The major breakthrough in controlling diphtheria came about in the late nineteenth century. This revolutionary era was ushered in by scientists like Robert Koch and his team in Berlin, who established germ theory and discovered the microbiological causes of anthrax and tuberculosis. Other milestones included French scientist Louis Pasteur’s introduction of vaccines for rabies and anthrax, and Paul Ehrlich’s work on “magic bullets” that led to an effective treatment for syphilis and set the stage for what became modern chemotherapy. In 1890, Emil von Behring and Shibasaburo Kitasato announced the discovery of a serum that defended mice against diphtheria. Their research, which also built on the work of Emile Roux and others at the Pasteur Institute, led to an antitoxin that was suitable for human use, and it was introduced into North America in 1894.
What did these new diphtheria discoveries mean for young children in Canada? In the late nineteenth century, “diphtheria emerged as the most prevalent of the infectious diseases in the province of Quebec.” But although progress was uneven and slow, mortality rates began to slowly drop, and when mass immunization was introduced there was a dramatic decline in new cases. In Ontario, as historian Jane Lewis notes, the first diphtheria antitoxin was developed at the University of Toronto in 1914 by J.G. FitzGerald, and the Provincial Government began in 1915 to provide the antitoxin for free. By the 1920s, the medical community, marshaled radio programs, churches, the press, advertising companies and school boards to launch a campaign to stop the disease. And although they faced resistance, the provincial government undertook a program of mass immunization of school children. The result of all these efforts is striking. In 1920, deaths from diphtheria were 25.7 per 100,000; in 1939, the rate was 0.9 per 100,000.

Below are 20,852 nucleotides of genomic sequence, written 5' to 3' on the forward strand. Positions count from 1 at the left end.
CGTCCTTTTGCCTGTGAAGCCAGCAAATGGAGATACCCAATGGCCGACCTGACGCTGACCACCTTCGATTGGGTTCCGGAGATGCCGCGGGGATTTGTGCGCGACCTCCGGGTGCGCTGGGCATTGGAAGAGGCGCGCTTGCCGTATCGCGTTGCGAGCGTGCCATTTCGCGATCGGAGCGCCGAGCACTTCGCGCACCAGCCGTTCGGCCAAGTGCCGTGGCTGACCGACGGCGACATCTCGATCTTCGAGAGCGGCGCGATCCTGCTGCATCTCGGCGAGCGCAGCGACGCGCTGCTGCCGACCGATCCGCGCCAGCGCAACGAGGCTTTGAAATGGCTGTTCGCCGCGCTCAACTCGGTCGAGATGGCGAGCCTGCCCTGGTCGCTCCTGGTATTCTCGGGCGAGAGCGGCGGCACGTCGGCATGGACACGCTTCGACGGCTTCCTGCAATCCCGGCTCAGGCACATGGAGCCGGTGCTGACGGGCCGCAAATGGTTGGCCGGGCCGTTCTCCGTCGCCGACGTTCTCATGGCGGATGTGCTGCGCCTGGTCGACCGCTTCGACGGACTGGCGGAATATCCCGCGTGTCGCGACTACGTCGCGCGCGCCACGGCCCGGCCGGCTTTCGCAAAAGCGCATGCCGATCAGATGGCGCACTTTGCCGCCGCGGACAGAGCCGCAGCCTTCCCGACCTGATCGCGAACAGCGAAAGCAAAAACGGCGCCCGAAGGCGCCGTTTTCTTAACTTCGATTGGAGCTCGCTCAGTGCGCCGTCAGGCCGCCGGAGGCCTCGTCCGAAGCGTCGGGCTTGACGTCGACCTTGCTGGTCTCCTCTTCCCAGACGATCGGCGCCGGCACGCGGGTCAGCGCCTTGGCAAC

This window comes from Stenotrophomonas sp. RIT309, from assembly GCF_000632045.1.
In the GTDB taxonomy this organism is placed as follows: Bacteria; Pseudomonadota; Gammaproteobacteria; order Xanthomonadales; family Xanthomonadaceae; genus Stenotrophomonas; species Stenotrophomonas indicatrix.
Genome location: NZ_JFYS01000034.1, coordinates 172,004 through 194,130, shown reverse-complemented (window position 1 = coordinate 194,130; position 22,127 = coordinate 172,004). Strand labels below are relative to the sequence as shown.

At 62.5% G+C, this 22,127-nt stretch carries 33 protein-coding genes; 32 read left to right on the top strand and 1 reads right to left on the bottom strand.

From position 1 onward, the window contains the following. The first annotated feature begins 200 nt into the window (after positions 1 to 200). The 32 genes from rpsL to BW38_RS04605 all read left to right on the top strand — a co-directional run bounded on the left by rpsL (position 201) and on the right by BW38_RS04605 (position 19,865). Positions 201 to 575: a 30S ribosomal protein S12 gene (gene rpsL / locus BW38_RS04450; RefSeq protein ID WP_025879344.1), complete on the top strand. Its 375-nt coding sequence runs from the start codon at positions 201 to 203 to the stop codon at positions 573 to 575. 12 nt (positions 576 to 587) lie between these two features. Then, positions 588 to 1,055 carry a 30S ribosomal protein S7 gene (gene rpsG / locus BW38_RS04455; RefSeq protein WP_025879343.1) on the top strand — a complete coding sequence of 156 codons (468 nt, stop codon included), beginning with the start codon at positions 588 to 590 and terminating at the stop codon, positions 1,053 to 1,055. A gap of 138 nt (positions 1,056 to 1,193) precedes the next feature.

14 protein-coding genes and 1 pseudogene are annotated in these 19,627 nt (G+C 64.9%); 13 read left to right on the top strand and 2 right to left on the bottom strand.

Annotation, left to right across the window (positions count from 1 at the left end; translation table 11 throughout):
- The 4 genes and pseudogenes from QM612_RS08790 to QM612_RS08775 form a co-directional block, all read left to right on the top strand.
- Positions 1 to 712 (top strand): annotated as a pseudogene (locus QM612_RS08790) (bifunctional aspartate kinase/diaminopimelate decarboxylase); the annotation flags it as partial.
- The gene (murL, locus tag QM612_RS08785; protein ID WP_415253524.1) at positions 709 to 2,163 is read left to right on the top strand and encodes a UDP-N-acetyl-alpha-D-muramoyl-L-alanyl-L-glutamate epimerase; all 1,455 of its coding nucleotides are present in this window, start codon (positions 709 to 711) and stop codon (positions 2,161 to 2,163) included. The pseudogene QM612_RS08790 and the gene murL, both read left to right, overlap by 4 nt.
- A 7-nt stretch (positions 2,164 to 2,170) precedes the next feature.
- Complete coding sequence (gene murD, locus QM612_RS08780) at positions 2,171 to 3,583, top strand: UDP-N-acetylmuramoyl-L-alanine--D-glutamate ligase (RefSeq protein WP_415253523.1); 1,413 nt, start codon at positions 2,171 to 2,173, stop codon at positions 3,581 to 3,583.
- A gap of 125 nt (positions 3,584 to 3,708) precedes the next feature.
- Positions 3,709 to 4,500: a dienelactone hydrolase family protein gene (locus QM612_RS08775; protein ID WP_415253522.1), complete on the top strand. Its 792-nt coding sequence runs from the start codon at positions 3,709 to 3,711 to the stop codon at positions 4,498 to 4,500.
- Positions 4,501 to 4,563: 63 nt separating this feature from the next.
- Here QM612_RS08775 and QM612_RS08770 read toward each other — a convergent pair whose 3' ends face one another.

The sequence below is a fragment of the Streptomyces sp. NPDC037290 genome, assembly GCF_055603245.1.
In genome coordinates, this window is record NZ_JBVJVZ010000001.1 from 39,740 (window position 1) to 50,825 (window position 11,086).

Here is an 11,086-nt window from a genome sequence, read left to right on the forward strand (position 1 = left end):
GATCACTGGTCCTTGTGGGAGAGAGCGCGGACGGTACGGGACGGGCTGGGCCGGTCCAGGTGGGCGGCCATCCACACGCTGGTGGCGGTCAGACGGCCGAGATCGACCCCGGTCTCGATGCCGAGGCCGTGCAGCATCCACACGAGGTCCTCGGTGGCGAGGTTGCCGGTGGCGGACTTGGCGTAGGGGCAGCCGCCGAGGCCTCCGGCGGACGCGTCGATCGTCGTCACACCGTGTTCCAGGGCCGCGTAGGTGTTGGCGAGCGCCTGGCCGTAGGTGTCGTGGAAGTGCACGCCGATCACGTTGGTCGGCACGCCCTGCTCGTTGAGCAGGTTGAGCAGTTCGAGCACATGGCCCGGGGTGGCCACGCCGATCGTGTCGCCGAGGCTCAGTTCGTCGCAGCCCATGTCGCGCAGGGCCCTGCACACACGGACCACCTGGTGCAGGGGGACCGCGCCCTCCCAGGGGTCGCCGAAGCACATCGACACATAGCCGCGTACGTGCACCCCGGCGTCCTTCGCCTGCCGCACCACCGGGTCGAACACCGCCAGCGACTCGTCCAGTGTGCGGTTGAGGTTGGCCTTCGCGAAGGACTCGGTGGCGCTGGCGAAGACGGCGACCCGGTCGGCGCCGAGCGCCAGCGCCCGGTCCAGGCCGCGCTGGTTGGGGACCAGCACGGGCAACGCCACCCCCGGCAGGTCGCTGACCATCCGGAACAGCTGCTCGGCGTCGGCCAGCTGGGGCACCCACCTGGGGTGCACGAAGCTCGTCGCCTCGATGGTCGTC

Today, the impact of the vaccine is felt globally. According to the WHO, in 2013 about 84% of the world’s population received immunizations against diphtheria, tetanus and pertussis, amounting to about 112 million infants. The WHO estimates that immunization saves between two and three million lives every year.
But diphtheria still exists, and the gains we have made against it can be lost. Maintaining high rates of vaccination is crucial, but in poorer countries, a lack of access is a significant barrier. According to a recent WHO report, in some parts of sub-Saharan Africa the rate of childhood immunization against the disease “reaches less than 50% of the birth cohort.” In these regions, “mortality and morbidity from diphtheria are still unacceptably high.” In wealthier countries, where the vaccine is readily available, some parents are rejecting the call to immunize their children for fear of the risk of side effects or for personal and religious reasons.